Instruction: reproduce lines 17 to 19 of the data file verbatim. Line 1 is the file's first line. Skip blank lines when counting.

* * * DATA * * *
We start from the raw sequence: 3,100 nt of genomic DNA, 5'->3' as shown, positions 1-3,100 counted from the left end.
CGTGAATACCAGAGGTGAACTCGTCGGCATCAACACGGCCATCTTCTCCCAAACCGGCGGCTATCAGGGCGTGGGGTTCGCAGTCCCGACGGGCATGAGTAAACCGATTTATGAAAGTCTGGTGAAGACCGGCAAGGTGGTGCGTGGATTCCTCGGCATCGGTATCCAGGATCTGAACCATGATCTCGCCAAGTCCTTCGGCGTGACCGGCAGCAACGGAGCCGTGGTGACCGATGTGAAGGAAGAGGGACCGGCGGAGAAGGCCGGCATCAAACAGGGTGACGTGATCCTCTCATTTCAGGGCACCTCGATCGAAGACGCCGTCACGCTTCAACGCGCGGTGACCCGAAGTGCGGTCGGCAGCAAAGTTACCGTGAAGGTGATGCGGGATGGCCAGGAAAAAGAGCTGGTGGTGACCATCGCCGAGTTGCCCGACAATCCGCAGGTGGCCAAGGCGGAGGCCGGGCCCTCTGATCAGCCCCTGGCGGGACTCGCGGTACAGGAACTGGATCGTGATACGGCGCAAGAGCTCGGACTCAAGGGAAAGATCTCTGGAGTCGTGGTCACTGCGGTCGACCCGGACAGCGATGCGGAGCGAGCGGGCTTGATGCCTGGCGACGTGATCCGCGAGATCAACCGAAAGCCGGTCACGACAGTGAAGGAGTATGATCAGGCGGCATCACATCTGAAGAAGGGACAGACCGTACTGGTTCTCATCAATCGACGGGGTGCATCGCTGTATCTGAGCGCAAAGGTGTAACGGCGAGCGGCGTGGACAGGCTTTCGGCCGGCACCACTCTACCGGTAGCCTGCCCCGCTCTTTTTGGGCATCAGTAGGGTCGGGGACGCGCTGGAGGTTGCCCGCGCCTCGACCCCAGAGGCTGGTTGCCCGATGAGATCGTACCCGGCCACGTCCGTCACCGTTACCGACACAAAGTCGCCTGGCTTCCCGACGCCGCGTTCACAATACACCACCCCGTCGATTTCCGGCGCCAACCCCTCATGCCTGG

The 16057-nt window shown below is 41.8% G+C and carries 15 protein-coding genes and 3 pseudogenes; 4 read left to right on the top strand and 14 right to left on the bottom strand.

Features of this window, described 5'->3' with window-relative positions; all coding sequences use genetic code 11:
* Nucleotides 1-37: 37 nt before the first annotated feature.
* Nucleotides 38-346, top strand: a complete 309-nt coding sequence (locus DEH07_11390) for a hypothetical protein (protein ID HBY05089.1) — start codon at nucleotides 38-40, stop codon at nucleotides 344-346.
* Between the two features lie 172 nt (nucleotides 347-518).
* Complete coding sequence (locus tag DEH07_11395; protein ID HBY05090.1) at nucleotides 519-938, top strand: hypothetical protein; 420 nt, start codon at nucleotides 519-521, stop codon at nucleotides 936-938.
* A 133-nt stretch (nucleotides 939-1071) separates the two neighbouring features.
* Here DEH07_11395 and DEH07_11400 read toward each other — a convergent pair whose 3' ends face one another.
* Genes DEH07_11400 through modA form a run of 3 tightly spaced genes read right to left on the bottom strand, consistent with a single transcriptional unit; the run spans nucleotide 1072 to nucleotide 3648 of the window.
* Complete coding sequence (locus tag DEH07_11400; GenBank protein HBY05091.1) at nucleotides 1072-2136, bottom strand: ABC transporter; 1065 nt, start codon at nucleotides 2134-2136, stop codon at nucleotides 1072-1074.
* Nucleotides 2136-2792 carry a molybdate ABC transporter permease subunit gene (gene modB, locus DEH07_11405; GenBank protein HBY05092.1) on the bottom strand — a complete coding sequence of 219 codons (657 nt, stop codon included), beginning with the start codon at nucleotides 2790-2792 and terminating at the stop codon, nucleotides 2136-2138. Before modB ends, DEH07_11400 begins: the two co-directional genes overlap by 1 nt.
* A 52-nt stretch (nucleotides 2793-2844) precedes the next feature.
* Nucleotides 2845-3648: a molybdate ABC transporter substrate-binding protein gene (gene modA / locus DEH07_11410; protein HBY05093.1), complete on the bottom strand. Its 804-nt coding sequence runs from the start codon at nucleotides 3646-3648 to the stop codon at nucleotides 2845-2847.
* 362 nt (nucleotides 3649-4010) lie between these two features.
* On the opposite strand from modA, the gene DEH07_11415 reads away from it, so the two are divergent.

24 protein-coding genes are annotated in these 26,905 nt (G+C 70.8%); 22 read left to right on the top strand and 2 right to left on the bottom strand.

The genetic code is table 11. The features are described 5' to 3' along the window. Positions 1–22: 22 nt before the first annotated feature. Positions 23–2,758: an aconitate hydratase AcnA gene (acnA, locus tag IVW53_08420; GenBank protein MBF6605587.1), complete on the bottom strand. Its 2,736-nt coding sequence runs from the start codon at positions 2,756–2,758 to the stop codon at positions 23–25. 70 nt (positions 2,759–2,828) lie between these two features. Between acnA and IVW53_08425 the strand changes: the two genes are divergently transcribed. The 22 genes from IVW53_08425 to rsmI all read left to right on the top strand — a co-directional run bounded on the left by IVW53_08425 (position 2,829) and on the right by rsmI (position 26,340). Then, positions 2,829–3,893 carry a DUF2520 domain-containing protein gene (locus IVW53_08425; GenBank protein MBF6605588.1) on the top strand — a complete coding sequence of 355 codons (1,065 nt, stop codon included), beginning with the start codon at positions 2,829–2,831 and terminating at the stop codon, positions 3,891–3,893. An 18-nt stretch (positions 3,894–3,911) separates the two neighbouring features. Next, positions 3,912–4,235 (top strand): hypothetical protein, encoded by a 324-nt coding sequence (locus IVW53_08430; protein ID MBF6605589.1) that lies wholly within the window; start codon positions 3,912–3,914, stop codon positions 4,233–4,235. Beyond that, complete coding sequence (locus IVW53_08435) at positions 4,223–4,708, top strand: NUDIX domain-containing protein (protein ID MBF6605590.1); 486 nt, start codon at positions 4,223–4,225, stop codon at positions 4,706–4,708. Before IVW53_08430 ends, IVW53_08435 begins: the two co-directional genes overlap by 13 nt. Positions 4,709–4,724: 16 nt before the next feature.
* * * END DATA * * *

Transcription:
* On the opposite strand from modA, the gene DEH07_11415 reads away from it, so the two are divergent.

24 protein-coding genes are annotated in these 26,905 nt (G+C 70.8%); 22 read left to right on the top strand and 2 right to left on the bottom strand.

The genetic code is table 11. The features are described 5' to 3' along the window. Positions 1–22: 22 nt before the first annotated feature. Positions 23–2,758: an aconitate hydratase AcnA gene (acnA, locus tag IVW53_08420; GenBank protein MBF6605587.1), complete on the bottom strand. Its 2,736-nt coding sequence runs from the start codon at positions 2,756–2,758 to the stop codon at positions 23–25. 70 nt (positions 2,759–2,828) lie between these two features. Between acnA and IVW53_08425 the strand changes: the two genes are divergently transcribed. The 22 genes from IVW53_08425 to rsmI all read left to right on the top strand — a co-directional run bounded on the left by IVW53_08425 (position 2,829) and on the right by rsmI (position 26,340). Then, positions 2,829–3,893 carry a DUF2520 domain-containing protein gene (locus IVW53_08425; GenBank protein MBF6605588.1) on the top strand — a complete coding sequence of 355 codons (1,065 nt, stop codon included), beginning with the start codon at positions 2,829–2,831 and terminating at the stop codon, positions 3,891–3,893. An 18-nt stretch (positions 3,894–3,911) separates the two neighbouring features. Next, positions 3,912–4,235 (top strand): hypothetical protein, encoded by a 324-nt coding sequence (locus IVW53_08430; protein ID MBF6605589.1) that lies wholly within the window; start codon positions 3,912–3,914, stop codon positions 4,233–4,235. Beyond that, complete coding sequence (locus IVW53_08435) at positions 4,223–4,708, top strand: NUDIX domain-containing protein (protein ID MBF6605590.1); 486 nt, start codon at positions 4,223–4,225, stop codon at positions 4,706–4,708. Before IVW53_08430 ends, IVW53_08435 begins: the two co-directional genes overlap by 13 nt. Positions 4,709–4,724: 16 nt before the next feature.